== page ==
Center For Restorative Breast Surgery, L.L.C. v. Blue Cross Blue Shield of Louisiana

2:11-cv-00806 | E.D. La. | Apr 11, 2016

UNITED STATES DISTRICT COURT EASTERN DISTRICT OF LOUISIANA

CENTER FOR RESTORATIVE CIVIL ACTION BREAST SURGERY, L.L.C., ET AL., Plaintiffs VERSUS NO. 11-806 BLUE CROSS BLUE SHIELD SECTION: “E” (5) OF LOUISIANA, ET AL., Defendants

ORDER AND REASONS Before the Court is Plaintiffs’ motion for reconsideration. 1 The Court has reviewed the briefs, 2 the record, and the applicable law, and now issues this order and reasons. On June 24, 2015, the Court ruled on Defendants’ motion to dismiss under Rule 12(b)(6) of the Federal Rules of Civil Procedure. 3 The Court granted the motion and dismissed Counts II, III, and IV of Plaintiffs’ Fifth Amended Complaint with prejudice. 4

In their motion to reconsider, Plaintiffs argue the Court should reconsider its order granting Defendants’ motion to dismiss. 5 The Court’s order granting Defendants’ motion is an interlocutory order since it did not adjudicate all of Plaintiffs’ claims. Federal Rule of Civil Procedure 54(b) provides that “any order or other decision, however designated, that adjudicates fewer than all the claims or the rights and liabilities of fewer than all the parties . . . may be revised at any time before the entry of a [final] judgment.” 6 Although the district court has broad discretion to reconsider an interlocutory order for any reason it deems sufficient, 7 this power “is exercised sparingly in order to forestall the perpetual reexamination of orders and the resulting burdens and delays.” 8

Generally, the courts in this district evaluate a motion to reconsider an interlocutory order under the same standards as those governing a motion to alter or amend a final judgment brought pursuant to Rule 59(e) of the Federal Rules of Civil Procedure. 9 Such a motion “must clearly establish either a manifest error of law or fact or must present newly discovered evidence and cannot be used to raise arguments which could, and should, have been made before the judgment issued.” 10 A motion for reconsideration, however, “is ‘not the proper vehicle for rehashing evidence, legal theories, or arguments that could have been offered or raised before the entry of [the order].’” 11 “The Court is mindful that ‘[r]econsideration of a judgment after its entry is an extraordinary remedy that should be used sparingly.’” 12 “When there exists no independent reason for reconsideration other than mere disagreement with a prior order, reconsideration is a waste of judicial time and resources and should not be granted.” 13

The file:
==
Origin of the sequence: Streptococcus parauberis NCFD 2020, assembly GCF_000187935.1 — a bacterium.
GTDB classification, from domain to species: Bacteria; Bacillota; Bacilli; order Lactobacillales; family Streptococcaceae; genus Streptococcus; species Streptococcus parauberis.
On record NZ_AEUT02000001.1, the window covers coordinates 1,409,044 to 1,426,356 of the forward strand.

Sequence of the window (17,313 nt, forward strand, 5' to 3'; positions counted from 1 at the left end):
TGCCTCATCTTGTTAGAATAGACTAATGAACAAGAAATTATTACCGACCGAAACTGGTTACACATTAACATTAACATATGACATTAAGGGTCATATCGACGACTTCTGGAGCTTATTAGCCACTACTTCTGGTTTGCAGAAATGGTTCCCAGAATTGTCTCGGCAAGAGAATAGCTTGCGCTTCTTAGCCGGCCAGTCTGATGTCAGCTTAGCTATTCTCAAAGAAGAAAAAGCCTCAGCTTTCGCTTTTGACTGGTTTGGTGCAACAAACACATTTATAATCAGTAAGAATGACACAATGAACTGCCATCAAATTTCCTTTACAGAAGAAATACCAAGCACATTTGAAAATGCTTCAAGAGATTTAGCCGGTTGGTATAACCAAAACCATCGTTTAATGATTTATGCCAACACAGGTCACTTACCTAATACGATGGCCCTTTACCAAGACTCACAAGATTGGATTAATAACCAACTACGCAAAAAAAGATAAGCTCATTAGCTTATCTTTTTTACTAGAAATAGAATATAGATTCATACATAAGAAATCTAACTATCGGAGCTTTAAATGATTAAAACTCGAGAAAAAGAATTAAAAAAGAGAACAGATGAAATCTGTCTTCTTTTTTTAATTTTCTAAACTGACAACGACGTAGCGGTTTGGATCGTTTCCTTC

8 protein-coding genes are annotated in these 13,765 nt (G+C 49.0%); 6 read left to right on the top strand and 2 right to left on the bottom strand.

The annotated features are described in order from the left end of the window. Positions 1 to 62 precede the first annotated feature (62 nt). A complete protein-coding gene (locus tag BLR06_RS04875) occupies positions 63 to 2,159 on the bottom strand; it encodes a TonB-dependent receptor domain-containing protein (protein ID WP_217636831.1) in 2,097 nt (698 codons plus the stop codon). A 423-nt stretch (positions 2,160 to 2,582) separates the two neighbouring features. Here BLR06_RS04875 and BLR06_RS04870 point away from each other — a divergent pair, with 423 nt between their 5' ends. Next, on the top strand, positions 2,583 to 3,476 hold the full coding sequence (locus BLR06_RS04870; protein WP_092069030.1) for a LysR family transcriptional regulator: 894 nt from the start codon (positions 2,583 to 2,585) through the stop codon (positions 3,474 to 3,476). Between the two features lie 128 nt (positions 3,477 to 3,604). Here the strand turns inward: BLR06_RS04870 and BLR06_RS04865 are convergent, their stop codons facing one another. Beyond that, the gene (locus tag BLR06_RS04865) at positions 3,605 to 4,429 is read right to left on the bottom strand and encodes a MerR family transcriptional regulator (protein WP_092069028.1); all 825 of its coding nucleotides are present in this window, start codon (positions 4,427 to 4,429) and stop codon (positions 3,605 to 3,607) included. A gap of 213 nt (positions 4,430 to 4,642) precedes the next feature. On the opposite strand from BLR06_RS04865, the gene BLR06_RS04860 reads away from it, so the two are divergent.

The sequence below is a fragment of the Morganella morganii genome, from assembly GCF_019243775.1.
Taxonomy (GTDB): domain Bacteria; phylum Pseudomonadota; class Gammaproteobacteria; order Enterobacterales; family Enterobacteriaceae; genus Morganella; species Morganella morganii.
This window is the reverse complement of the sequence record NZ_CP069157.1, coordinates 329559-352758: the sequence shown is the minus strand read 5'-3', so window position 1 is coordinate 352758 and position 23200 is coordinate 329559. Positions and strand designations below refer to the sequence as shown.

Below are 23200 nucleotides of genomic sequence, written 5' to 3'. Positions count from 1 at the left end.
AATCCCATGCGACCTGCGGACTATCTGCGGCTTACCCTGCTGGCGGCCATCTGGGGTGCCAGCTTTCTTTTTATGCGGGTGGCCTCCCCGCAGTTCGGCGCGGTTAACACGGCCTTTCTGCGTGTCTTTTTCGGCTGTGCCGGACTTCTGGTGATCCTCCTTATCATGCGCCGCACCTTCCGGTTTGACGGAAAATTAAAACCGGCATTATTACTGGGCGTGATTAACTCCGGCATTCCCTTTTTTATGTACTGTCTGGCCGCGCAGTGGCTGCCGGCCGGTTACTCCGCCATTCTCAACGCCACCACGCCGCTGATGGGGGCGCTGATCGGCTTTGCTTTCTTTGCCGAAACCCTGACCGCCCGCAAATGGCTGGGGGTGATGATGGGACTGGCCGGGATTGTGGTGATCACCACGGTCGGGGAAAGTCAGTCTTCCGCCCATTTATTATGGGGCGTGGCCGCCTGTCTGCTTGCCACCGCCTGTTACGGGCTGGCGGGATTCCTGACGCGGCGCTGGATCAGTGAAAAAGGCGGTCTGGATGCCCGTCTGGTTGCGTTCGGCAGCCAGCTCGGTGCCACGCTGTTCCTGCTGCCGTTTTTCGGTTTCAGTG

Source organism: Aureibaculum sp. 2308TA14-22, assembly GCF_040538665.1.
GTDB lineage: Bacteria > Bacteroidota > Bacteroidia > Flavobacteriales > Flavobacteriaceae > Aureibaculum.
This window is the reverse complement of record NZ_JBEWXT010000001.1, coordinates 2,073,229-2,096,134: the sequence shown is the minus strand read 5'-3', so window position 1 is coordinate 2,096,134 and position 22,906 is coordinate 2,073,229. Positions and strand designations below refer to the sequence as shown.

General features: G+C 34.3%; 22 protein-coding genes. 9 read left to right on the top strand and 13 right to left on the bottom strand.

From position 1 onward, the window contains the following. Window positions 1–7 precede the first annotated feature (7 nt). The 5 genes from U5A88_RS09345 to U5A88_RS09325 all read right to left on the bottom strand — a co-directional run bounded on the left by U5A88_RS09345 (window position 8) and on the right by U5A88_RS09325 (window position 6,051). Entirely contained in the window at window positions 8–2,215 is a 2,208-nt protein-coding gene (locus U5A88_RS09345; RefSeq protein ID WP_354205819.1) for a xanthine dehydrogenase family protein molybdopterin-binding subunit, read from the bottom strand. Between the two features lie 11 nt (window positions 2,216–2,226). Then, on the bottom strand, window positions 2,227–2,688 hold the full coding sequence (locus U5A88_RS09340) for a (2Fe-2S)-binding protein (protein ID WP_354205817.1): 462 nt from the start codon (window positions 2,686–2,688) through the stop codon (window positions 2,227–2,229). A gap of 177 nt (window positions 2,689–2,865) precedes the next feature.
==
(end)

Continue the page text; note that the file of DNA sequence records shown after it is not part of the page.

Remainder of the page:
In deciding motions under the Rule 59(e) standards, the courts in this district have considered the following factors: (1) whether the movant demonstrates the motion is necessary to correct manifest errors of law or fact upon which the judgment is based; (2) whether the movant presents new evidence; (3) whether the motion is necessary in order to prevent manifest injustice;

and (4) whether the motion is justified by an intervening change in the controlling law. 14 Nothing asserted by Plaintiffs in their motion for reconsideration or their reply establishes that they are entitled to relief under Rule 59(e). Accordingly, Plaintiffs’ motion for reconsideration is DENIED . 15 New Orleans, Louisiana, this 11th day of April, 2016.

_______ _____________ __________

SUSIE MORGAN

UNITED STATES DISTRICT JUDGE

NOTES

[1] R. Doc. 469.

[2] R. Doc. 469; R. Doc. 477; R. Doc. 484.

[3] R. Doc. 371.

[4] Id .

[5] R. Doc. 469.

[6] Fed. R. Civ. P. 54(b).

[7] See U.S. v. Renda , 709 F.3d 472" date_filed="2013-02-20" court="5th Cir." case_name="United States v. Oscar Renda">709 F.3d 472, 479 (5th Cir. 2013) (citation and internal quotation marks omitted) (“Rule 54(b) authorizes a district court to reconsider and reverse its prior rulings on any interlocutory order for any reason it deems sufficient.”)

[8] Castrillo v. Am. Home Mortgage Servicing, Inc. , No. 09-4369, 2010 WL 1424398, at *3 (E.D. La. Apr. 5, 2010) (Vance, J.).

[9] See, e.g. , id. at *3–4 (“The general practice of this court has been to evaluate motions to reconsider interlocutory orders under the same standards that govern Rule 59(e) motions to alter or amend a final judgment.”). However, there are some circumstances in which a different standard would be appropriate. Id. (citing Am. Canoe Ass'n v. Murphy Farms, Inc. , 326 F.3d 505" date_filed="2003-04-16" court="4th Cir." case_name="American Canoe Association v. Murphy Farms">326 F.3d 505, 514–16 (4th Cir. 2003)).

[10] Schiller v. Physicians Resource Group Inc. , 342 F.3d 563, 567 (5th Cir.2003) (citations and internal quotation marks omitted).

[11] Lacoste v. Pilgrim Int’l , 2009 WL 1565940, at *8 (E.D. La. June 3, 2009) (Vance, J.) (quoting Templet v. HydroChem Inc. , 367 F.3d 473" date_filed="2004-04-20" court="5th Cir." case_name="Templet v. Hydrochem Inc.">367 F.3d 473, 478–79 (5th Cir. 2004)).

[12] Castrillo , 2010 WL 1424398, at *4 (alteration in original) (quoting Templet, 367 F.3d 473" date_filed="2004-04-20" court="5th Cir." case_name="Templet v. Hydrochem Inc.">367 F.3d at 479).

[13] Lightfoot v. Hartford Fire Ins. Co. , No. 07-4833, 2012 WL 711842, at *3 (E.D. La. Mar. 5, 2012).

[14] Castrillo , 2010 WL 1424398, at *4. The Court notes that the time limits of Rule 59 do not apply in this matter because the order appealed is interlocutory. Rules 59 and 60 set forth deadlines for seeking reconsideration of final judgments. See Carter v. Farmers Rice Milling Co., Inc. , 33 F. App’x 704 (5th Cir. 2002); Lightfoot v. Hartford Fire Ins. Co. , 07-4833, 2012 WL 711842, at *2 (E.D. La. Mar. 5, 2012).

[15] R. Doc. 469.